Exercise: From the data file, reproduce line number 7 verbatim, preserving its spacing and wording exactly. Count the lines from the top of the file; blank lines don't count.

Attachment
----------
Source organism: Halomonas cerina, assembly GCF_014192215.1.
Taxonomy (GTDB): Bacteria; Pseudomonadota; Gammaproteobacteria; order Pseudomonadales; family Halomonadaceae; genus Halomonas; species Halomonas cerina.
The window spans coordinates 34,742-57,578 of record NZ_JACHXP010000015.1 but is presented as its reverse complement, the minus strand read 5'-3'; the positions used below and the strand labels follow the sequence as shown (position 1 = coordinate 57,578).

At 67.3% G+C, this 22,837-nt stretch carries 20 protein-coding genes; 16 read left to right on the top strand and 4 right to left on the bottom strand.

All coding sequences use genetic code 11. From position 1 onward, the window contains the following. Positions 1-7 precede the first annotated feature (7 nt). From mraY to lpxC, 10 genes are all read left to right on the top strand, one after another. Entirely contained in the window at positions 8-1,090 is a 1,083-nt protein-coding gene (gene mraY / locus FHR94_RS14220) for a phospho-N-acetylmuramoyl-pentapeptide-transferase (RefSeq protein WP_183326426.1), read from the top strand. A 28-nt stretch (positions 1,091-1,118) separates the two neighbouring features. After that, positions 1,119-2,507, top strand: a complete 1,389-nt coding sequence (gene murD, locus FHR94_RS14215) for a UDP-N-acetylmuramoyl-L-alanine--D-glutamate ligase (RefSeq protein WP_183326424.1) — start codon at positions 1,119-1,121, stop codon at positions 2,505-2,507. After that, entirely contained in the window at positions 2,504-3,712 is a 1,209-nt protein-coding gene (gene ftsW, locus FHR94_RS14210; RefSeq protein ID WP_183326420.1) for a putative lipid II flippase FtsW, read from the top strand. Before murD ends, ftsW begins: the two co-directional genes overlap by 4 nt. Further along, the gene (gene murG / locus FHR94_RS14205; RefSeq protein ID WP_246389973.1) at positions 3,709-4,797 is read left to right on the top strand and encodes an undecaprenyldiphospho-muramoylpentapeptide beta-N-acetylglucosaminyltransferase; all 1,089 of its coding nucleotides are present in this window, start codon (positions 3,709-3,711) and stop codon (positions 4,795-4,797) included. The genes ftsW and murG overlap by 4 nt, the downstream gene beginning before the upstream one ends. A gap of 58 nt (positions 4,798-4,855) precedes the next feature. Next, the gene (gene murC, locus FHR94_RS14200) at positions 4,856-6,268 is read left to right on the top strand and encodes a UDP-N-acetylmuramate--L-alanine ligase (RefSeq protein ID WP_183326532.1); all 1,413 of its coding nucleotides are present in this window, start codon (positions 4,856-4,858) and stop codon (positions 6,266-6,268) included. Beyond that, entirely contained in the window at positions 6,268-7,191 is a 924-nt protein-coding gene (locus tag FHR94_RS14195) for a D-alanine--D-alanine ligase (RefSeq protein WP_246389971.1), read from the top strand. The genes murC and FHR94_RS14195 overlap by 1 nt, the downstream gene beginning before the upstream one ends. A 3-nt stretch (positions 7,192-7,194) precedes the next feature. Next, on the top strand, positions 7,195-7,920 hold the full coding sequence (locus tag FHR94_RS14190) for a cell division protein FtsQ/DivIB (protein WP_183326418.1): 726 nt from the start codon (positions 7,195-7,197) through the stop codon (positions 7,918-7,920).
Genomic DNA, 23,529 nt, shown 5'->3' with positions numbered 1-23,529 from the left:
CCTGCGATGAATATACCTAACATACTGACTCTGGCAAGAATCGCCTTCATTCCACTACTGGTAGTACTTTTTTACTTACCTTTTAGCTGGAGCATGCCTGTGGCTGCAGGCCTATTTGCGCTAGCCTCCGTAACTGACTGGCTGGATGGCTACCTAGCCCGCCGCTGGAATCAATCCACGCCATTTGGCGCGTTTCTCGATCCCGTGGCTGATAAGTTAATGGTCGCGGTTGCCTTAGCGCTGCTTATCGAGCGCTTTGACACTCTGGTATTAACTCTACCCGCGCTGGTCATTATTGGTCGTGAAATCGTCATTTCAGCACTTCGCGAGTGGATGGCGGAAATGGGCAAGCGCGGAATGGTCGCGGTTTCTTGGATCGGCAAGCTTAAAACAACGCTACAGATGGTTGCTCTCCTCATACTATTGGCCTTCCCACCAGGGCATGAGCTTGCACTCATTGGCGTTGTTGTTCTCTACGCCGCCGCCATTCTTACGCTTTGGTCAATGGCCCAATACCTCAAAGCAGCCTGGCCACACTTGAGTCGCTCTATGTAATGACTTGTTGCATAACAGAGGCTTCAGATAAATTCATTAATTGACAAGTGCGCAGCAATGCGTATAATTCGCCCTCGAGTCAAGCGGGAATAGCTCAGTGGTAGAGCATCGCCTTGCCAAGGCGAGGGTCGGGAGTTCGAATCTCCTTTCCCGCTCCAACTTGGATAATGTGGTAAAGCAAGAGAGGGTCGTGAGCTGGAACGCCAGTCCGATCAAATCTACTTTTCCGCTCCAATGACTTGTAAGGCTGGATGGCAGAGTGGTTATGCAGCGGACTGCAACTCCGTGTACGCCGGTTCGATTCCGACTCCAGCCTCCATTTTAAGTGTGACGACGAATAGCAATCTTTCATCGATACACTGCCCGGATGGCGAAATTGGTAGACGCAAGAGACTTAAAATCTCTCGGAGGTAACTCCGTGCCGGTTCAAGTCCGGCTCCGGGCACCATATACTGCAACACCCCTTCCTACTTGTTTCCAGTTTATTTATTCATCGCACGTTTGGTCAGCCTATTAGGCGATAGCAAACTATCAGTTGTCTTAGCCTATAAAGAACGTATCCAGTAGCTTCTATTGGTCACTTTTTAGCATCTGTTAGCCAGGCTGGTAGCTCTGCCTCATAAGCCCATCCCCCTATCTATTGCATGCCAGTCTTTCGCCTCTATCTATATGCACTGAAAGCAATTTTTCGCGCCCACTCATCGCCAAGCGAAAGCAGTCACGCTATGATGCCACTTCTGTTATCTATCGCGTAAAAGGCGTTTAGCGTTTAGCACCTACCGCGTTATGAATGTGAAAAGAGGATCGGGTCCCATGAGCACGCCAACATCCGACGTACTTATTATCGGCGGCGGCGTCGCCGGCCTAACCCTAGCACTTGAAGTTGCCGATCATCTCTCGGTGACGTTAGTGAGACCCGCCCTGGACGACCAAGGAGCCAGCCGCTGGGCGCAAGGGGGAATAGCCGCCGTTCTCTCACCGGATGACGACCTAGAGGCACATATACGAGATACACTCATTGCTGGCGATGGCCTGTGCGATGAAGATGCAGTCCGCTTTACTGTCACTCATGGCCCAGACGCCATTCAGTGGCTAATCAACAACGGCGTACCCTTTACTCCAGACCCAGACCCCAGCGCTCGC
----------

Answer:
CCTGCGATGAATATACCTAACATACTGACTCTGGCAAGAATCGCCTTCATTCCACTACTGGTAGTACTTTTTTACTTACCTTTTAGCTGGAGCATGCCTGTGGCTGCAGGCCTATTTGCGCTAGCCTCCGTAACTGACTGGCTGGATGGCTACCTAGCCCGCCGCTGGAATCAATCCACGCCATTTGGCGCGTTTCTCGATCCCGTGGCTGATAAGTTAATGGTCGCGGTTGCCTTAGCGCTGCTTATCGAGCGCTTTGACACTCTGGTATTAACTCTACCCGCGCTGGTCATTATTGGTCGTGAAATCGTCATTTCAGCACTTCGCGAGTGGATGGCGGAAATGGGCAAGCGCGGAATGGTCGCGGTTTCTTGGATCGGCAAGCTTAAAACAACGCTACAGATGGTTGCTCTCCTCATACTATTGGCCTTCCCACCAGGGCATGAGCTTGCACTCATTGGCGTTGTTGTTCTCTACGCCGCCGCCATTCTTACGCTTTGGTCAATGGCCCAATACCTCAAAGCAGCCTGGCCACACTTGAGTCGCTCTATGTAATGACTTGTTGCATAACAGAGGCTTCAGATAAATTCATTAATTGACAAGTGCGCAGCAATGCGTATAATTCGCCCTCGAGTCAAGCGGGAATAGCTCAGTGGTAGAGCATCGCCTTGCCAAGGCGAGGGTCGGGAGTTCGAATCTCCTTTCCCGCTCCAACTTGGATAATGTGGTAAAGCAAGAGAGGGTCGTGAGCTGGAACGCCAGTCCGATCAAATCTACTTTTCCGCTCCAATGACTTGTAAGGCTGGATGGCAGAGTGGTTATGCAGCGGACTGCAACTCCGTGTACGCCGGTTCGATTCCGACTCCAGCCTCCATTTTAAGTGTGACGACGAATAGCAATCTTTCATCGATACACTGCCCGGATGGCGAAATTGGTAGACGCAAGAGACTTAAAATCTCTCGGAGGTAACTCCGTGCCGGTTCAAGTCCGGCTCCGGGCACCATATACTGCAACACCCCTTCCTACTTGTTTCCAGTTTATTTATTCATCGCACGTTTGGTCAGCCTATTAGGCGATAGCAAACTATCAGTTGTCTTAGCCTATAAAGAACGTATCCAGTAGCTTCTATTGGTCACTTTTTAGCATCTGTTAGCCAGGCTGGTAGCTCTGCCTCATAAGCCCATCCCCCTATCTATTGCATGCCAGTCTTTCGCCTCTATCTATATGCACTGAAAGCAATTTTTCGCGCCCACTCATCGCCAAGCGAAAGCAGTCACGCTATGATGCCACTTCTGTTATCTATCGCGTAAAAGGCGTTTAGCGTTTAGCACCTACCGCGTTATGAATGTGAAAAGAGGATCGGGTCCCATGAGCACGCCAACATCCGACGTACTTATTATCGGCGGCGGCGTCGCCGGCCTAACCCTAGCACTTGAAGTTGCCGATCATCTCTCGGTGACGTTAGTGAGACCCGCCCTGGACGACCAAGGAGCCAGCCGCTGGGCGCAAGGGGGAATAGCCGCCGTTCTCTCACCGGATGACGACCTAGAGGCACATATACGAGATACACTCATTGCTGGCGATGGCCTGTGCGATGAAGATGCAGTCCGCTTTACTGTCACTCATGGCCCAGACGCCATTCAGTGGCTAATCAACAACGGCGTACCCTTTACTCCAGACCCAGACCCCAGCGCTCGC